Vale staff numbers drop by 300 and more cuts are on the way, says MSP

March 3, 2018 – These wonderful photographs of row after row of nurses at the opening of the Vale of Leven Hospital by Queen Elizabeth take us back to the day when the first district hospital to be completed under the then relatively new NHS was operating at full strength.

In the 1950s and for most of the rest of the 20th century, the Vale was a centre of excellence whilst today it is a centre of cuts and ongoing controversy.

Staffing issues hit the headlines again this week when it was revealed that unfilled nursing and midwifery posts in the health service have increased four-fold since Nicola Sturgeon cut training places as Health Secretary in 2011.

The new figures have been highlighted by local MSP Jackie Baillie.

The nursing and midwifery student intake dropped from 3,505 in 2010/11 to 2,713 in 2012/13.

That generation of students is soon to graduate – with the latest figures showing 2,789 unfilled nursing and midwifery posts in the health service.

That represents a 353 per cent increase in unfilled posts since 2011, when the first round of cuts began and the vacancies have steadily grown every year since.

Staff numbers at the Vale of Leven Hospital have fallen by almost 300 since 2008, including a 28% cut to nursing and midwifery staff.

Speaking in 2012, Nicola Sturgeon announced a cut of around 300 places for the 12/13 academic year Nicola Sturgeon said: “A reduction in intake for the 2012 academic year is a sensible way forward. The intake sets a balance between ensuring the right number of nurses and midwives for the future while also minimising the risk of oversupply and graduate unemployment.”

At the time Ms Baillie raised concerns and the Royal College of Nursing warned: “…all the evidence we’ve gathered shows that this further cut in numbers in 2012-13 risks there not being enough professionally qualified nurses graduating to meet the demand for health services in the future and that this cut will be bad for patient care.”

Labour claims it has now set up a Workforce Commission to develop a blueprint to fix the staffing crisis in the health service.

Jackie Baillie said: “When Nicola Sturgeon decided to slash training places for nurses and midwives, she claimed it was a sensible decision.  Instead that generation of students graduate to a health service that has seen the number of unfilled posts soar every year since.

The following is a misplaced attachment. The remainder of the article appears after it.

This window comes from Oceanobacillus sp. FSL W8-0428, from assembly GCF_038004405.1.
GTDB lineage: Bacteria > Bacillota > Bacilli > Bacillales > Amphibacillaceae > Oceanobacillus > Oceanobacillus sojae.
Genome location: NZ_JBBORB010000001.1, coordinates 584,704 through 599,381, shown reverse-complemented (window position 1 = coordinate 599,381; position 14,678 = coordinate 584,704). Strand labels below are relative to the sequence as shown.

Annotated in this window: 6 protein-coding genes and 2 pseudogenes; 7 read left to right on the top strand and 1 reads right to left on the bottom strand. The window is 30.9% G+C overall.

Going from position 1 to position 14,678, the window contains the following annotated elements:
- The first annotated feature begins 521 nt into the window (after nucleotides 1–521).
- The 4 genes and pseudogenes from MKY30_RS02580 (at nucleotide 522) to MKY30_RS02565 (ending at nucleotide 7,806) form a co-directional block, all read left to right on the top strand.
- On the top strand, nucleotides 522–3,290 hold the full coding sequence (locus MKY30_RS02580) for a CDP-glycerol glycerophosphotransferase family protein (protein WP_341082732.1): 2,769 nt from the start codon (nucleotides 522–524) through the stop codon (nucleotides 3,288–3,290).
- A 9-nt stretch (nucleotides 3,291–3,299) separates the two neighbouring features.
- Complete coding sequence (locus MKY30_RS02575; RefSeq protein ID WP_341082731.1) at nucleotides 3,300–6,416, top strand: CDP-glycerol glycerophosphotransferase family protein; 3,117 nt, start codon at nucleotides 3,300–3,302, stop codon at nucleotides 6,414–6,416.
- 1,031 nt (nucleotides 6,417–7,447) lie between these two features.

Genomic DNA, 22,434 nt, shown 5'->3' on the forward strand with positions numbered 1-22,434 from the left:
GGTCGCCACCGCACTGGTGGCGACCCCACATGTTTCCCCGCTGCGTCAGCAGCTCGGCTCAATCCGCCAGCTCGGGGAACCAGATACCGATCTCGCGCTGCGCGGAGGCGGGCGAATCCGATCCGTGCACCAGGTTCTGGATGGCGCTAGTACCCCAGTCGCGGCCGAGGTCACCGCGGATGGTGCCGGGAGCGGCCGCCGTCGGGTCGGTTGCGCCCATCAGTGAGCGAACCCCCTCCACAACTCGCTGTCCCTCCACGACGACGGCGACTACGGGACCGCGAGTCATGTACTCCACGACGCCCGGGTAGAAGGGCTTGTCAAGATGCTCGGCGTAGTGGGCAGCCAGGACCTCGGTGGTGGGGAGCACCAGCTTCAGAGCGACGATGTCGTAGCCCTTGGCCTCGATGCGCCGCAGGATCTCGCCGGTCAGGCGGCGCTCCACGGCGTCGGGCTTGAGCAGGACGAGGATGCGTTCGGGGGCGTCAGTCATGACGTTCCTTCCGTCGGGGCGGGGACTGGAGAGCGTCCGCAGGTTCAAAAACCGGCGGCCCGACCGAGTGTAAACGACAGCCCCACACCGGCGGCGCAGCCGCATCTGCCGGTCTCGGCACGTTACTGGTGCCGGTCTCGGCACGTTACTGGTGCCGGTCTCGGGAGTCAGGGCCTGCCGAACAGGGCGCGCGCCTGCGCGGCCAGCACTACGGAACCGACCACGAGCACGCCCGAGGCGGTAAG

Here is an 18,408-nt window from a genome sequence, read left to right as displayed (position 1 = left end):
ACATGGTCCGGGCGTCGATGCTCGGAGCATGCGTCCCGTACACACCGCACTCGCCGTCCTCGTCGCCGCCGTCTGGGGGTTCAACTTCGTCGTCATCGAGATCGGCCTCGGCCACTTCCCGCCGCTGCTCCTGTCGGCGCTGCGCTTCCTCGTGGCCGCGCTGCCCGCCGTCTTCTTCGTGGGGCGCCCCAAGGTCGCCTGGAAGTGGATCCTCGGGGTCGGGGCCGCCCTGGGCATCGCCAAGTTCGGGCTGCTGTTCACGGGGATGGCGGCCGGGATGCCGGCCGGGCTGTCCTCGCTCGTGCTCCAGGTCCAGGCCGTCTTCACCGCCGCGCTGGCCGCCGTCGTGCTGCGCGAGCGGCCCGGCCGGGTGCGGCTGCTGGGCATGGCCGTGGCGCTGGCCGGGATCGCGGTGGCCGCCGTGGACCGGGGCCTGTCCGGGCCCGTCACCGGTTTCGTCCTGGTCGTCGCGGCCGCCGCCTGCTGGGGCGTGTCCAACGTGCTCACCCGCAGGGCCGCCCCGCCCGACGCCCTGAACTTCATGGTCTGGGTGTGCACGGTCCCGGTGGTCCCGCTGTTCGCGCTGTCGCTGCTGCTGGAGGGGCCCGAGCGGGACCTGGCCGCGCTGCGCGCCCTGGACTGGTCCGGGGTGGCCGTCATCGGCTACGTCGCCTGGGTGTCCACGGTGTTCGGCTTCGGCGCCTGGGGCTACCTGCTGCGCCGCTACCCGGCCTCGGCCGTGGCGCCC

“The Vale of Leven Hospital has already lost almost 300 members of staff under the SNP and nursing and midwifery staff have borne the brunt of the cuts.


“If any other local employer had shed so many jobs there would be a national taskforce to rescue them, and cuts to training places will make it even harder to protect our local services.

“Our hospitals simply don’t have enough staff – and that is a consequence of decisions made by Nicola Sturgeon when she was Health Secretary.

“It was a spectacular error of judgement that has piled the pressure on our hospitals, and let patients down.

“Labour has established a Workforce Commission to develop a blueprint to fix the staffing crisis in our health service.”

Meanwhile, Ms Baillie has warned that the SNP Government’s announcement of NHS Greater Glasgow and Clyde’s budget for 2018-19 will impose a real-terms cut on local health services.

The SNP Health Secretary Shona Robison confirmed to the Scottish Parliament that NHS Greater Glasgow and Clyde’s budget will increase by 1.5% in 2018-19.

With NHS inflation forecast as at least 2% this year that means the health board will have less money to spend on local services for patients in Dumbarton, Vale of Leven, Helensburgh and Lomond.

The actual squeeze on spending could be even worse because the 2% figure does not take account of the fact that NHS staff are due a long-awaited pay rise this year.

Jackie Baillie said: “The SNP Government has tried to paint a rosy picture of the NHS budget allocation, detailing uplifts across all health boards. However, Shona Robison has completely ignored the fact that our NHS is under immense pressure due to increasing demand and the rising cost of medicines. The 1.5% budget uplift does not even give NHS Greater Glasgow and Clyde enough money to stand still.

“In reality, this is a real term cut for our most valued public service. Increasing costs and a welcome pay rise for staff will pile more pressure on already tight budgets, putting even more local services at risk. The SNP has consistently failed give our NHS the resources it needs and the cracks are beginning to show.”


Ms Baillie is also fizzing that the SNP voted with the Tories in parliament this week to block a Labour amendment to deliver a child benefit top up of £5 per week.

SNP MSPs, with the support of the Conservatives, voted down the amendments by Scottish Labour which would have benefited almost 8,000 families in Dumbarton, Vale of Leven and Helensburgh.

Scottish Labour’s amendment would have delivered the ‘Give me 5’ campaign call to top-up child benefit.

The MSP said: “The amendment from Labour would have delivered a child benefit top up of £5 per week. This would have helped families right across Scotland and would benefit almost 8,000 families here in Dumbarton, the Vale of Leven and Helensburgh.

“The SNP and the Tories shamefully voted together to block our proposal, showing their true colours.

“They had the opportunity to lift children out of poverty right across the country but instead they voted together to stop it.”


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